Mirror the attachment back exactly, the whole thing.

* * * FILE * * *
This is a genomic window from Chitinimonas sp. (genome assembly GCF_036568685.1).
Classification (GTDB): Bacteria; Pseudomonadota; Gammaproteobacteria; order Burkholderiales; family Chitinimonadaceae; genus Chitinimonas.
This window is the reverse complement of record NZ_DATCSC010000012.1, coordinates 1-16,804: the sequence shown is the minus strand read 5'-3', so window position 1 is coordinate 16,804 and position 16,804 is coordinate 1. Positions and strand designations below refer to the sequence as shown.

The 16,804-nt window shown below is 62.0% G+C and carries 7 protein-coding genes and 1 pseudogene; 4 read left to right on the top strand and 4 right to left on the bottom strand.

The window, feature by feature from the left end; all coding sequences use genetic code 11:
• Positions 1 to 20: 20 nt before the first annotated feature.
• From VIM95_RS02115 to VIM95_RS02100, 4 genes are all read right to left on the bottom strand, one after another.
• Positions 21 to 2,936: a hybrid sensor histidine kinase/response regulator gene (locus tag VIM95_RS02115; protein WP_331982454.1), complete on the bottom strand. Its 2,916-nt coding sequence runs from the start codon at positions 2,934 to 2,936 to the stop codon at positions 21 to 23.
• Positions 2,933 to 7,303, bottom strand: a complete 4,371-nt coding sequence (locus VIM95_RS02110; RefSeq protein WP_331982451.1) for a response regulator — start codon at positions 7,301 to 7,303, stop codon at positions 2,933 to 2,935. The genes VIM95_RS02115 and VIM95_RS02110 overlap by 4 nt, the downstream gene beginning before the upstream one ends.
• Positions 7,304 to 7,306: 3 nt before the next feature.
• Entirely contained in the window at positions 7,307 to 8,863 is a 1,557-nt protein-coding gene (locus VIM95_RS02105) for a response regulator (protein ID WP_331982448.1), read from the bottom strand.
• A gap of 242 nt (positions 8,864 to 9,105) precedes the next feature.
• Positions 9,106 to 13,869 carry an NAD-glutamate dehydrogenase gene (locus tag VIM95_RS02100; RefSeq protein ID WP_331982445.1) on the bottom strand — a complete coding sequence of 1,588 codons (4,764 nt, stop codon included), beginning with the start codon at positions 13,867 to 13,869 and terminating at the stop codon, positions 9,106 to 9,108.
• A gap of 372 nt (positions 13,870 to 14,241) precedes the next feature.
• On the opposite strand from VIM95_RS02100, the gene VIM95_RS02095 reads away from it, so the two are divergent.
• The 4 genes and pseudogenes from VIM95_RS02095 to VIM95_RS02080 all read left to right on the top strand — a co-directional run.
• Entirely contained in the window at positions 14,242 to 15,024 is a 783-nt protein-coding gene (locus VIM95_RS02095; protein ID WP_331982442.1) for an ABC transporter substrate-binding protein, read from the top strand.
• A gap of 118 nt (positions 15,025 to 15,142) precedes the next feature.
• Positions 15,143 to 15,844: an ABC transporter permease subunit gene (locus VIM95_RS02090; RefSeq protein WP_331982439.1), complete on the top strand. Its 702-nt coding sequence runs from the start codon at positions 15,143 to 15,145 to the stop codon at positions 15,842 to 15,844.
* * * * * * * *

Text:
This is a genomic window from Chitinimonas sp. (genome assembly GCF_036568685.1).
Classification (GTDB): Bacteria; Pseudomonadota; Gammaproteobacteria; order Burkholderiales; family Chitinimonadaceae; genus Chitinimonas.
This window is the reverse complement of record NZ_DATCSC010000012.1, coordinates 1-16,804: the sequence shown is the minus strand read 5'-3', so window position 1 is coordinate 16,804 and position 16,804 is coordinate 1. Positions and strand designations below refer to the sequence as shown.

The 16,804-nt window shown below is 62.0% G+C and carries 7 protein-coding genes and 1 pseudogene; 4 read left to right on the top strand and 4 right to left on the bottom strand.

The window, feature by feature from the left end; all coding sequences use genetic code 11:
• Positions 1 to 20: 20 nt before the first annotated feature.
• From VIM95_RS02115 to VIM95_RS02100, 4 genes are all read right to left on the bottom strand, one after another.
• Positions 21 to 2,936: a hybrid sensor histidine kinase/response regulator gene (locus tag VIM95_RS02115; protein WP_331982454.1), complete on the bottom strand. Its 2,916-nt coding sequence runs from the start codon at positions 2,934 to 2,936 to the stop codon at positions 21 to 23.
• Positions 2,933 to 7,303, bottom strand: a complete 4,371-nt coding sequence (locus VIM95_RS02110; RefSeq protein WP_331982451.1) for a response regulator — start codon at positions 7,301 to 7,303, stop codon at positions 2,933 to 2,935. The genes VIM95_RS02115 and VIM95_RS02110 overlap by 4 nt, the downstream gene beginning before the upstream one ends.
• Positions 7,304 to 7,306: 3 nt before the next feature.
• Entirely contained in the window at positions 7,307 to 8,863 is a 1,557-nt protein-coding gene (locus VIM95_RS02105) for a response regulator (protein ID WP_331982448.1), read from the bottom strand.
• A gap of 242 nt (positions 8,864 to 9,105) precedes the next feature.
• Positions 9,106 to 13,869 carry an NAD-glutamate dehydrogenase gene (locus tag VIM95_RS02100; RefSeq protein ID WP_331982445.1) on the bottom strand — a complete coding sequence of 1,588 codons (4,764 nt, stop codon included), beginning with the start codon at positions 13,867 to 13,869 and terminating at the stop codon, positions 9,106 to 9,108.
• A gap of 372 nt (positions 13,870 to 14,241) precedes the next feature.
• On the opposite strand from VIM95_RS02100, the gene VIM95_RS02095 reads away from it, so the two are divergent.
• The 4 genes and pseudogenes from VIM95_RS02095 to VIM95_RS02080 all read left to right on the top strand — a co-directional run.
• Entirely contained in the window at positions 14,242 to 15,024 is a 783-nt protein-coding gene (locus VIM95_RS02095; protein ID WP_331982442.1) for an ABC transporter substrate-binding protein, read from the top strand.
• A gap of 118 nt (positions 15,025 to 15,142) precedes the next feature.
• Positions 15,143 to 15,844: an ABC transporter permease subunit gene (locus VIM95_RS02090; RefSeq protein WP_331982439.1), complete on the top strand. Its 702-nt coding sequence runs from the start codon at positions 15,143 to 15,145 to the stop codon at positions 15,842 to 15,844.